There is a growing body of evidence to show that various forms of traditional, complementary, and alternative medicine (CAM) can be beneficial to patients with pain. At this same time, the medical community is under considerable legal and societal pressure to prescribe fewer opioids and other narcotics that can lead to addiction. The need for clinicians to learn more about, and feel comfortable using alternate methods for treating chronic pain, is as important as ever before.
According to the WHO, “traditional and complimentary medicine is an important and often underestimated part of healthcare” and should be taken seriously, especially in the field of pain management. Now medical journals, such as the Journal of Evidence-Based Complementary and Alternative Medicine, focus on the assessment of alternative therapies, and the American College of Physicians’ Evidence-Based Guide to Complementary and Alternative Medicine has hundreds of pages devoted to evidence-based analysis of these approaches.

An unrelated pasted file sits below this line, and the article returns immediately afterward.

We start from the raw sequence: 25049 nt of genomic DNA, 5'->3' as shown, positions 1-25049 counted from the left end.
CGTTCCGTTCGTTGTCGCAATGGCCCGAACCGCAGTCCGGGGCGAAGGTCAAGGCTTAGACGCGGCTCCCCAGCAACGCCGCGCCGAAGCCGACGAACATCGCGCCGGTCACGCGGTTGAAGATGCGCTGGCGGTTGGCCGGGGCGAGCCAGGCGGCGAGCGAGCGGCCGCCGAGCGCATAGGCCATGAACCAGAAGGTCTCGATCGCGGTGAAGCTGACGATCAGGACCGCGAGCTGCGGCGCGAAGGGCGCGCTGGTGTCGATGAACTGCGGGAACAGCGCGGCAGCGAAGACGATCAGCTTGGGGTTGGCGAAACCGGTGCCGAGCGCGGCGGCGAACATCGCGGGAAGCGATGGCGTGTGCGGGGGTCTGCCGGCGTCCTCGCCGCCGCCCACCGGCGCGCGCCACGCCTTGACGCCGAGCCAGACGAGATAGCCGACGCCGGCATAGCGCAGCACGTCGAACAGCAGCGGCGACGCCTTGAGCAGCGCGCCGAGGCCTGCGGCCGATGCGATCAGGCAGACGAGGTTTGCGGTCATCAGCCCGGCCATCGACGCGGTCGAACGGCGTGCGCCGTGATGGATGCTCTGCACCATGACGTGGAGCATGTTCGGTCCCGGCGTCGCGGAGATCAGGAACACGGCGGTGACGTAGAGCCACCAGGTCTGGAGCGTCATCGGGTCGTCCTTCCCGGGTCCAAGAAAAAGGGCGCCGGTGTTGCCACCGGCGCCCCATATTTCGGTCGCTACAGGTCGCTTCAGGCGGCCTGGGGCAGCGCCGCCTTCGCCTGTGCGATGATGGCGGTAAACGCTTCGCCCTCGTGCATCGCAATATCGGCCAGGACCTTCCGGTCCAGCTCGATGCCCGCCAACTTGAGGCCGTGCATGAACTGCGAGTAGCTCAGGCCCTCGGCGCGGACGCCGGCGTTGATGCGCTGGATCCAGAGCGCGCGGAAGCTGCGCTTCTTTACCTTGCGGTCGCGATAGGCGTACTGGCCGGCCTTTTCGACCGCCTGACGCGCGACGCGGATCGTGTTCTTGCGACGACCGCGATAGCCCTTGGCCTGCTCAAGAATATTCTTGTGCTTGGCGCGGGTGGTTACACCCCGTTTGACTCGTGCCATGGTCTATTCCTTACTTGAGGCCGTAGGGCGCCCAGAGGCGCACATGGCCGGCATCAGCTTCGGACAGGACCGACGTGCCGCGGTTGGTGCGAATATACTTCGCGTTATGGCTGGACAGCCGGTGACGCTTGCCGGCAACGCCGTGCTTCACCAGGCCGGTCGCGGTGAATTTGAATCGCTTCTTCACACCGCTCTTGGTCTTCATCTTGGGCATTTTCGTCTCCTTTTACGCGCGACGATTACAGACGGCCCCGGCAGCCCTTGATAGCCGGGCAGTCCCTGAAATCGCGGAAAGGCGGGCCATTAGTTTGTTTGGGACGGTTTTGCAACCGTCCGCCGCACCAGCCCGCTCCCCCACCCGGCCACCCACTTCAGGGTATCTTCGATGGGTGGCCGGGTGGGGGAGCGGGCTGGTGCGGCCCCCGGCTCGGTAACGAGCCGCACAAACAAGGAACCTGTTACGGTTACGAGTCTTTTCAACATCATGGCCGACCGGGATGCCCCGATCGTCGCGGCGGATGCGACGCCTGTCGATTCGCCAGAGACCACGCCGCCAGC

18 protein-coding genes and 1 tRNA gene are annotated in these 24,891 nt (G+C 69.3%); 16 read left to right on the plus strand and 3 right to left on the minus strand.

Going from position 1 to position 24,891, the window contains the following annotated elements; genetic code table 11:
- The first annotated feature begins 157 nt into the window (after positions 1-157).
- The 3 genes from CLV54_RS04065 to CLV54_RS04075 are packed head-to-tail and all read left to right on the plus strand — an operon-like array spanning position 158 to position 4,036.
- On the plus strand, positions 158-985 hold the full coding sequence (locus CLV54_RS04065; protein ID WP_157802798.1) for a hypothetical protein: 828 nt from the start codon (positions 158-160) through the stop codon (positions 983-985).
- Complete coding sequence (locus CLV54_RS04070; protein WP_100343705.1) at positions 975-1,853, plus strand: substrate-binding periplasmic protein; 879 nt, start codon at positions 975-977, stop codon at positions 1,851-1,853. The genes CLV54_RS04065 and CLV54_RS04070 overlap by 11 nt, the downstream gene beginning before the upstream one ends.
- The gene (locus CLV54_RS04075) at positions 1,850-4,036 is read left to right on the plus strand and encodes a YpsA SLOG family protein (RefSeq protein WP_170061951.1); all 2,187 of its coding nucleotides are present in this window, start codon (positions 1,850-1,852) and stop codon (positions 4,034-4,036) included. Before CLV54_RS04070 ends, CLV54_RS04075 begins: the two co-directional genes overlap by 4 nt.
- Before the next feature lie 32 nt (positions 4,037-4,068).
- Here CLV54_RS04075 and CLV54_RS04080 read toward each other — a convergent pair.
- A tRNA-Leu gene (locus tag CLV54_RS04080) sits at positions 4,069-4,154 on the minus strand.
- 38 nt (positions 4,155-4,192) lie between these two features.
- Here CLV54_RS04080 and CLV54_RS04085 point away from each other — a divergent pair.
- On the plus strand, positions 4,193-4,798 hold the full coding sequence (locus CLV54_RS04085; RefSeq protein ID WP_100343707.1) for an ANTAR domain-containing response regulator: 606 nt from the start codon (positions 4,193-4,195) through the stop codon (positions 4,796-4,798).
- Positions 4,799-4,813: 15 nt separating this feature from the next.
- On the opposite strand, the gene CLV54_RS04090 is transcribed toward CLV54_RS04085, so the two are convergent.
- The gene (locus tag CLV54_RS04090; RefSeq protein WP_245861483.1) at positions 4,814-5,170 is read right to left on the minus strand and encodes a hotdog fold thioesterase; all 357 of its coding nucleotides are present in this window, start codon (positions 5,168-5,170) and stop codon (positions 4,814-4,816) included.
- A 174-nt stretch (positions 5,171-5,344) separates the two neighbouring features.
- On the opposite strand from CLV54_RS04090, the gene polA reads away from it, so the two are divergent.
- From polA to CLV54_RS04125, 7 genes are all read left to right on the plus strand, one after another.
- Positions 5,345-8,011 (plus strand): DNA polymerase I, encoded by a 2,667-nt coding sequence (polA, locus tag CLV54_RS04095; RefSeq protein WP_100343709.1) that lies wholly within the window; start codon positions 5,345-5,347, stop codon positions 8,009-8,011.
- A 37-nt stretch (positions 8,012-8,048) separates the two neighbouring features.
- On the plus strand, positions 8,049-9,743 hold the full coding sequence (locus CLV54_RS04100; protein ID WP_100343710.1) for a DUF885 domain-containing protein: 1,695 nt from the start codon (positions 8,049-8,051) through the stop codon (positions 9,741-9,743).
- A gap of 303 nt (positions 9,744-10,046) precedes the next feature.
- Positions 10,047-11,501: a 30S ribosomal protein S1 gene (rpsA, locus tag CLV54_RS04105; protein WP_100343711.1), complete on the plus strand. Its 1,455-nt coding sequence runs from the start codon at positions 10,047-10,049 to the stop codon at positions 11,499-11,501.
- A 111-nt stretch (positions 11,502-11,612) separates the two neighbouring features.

The trainers for this session are Katherine Golar, M.D., Jaquel Paterson, N.D., Tracey Sondik, PsyD, Kathryn Templeton, MA, RDT/MT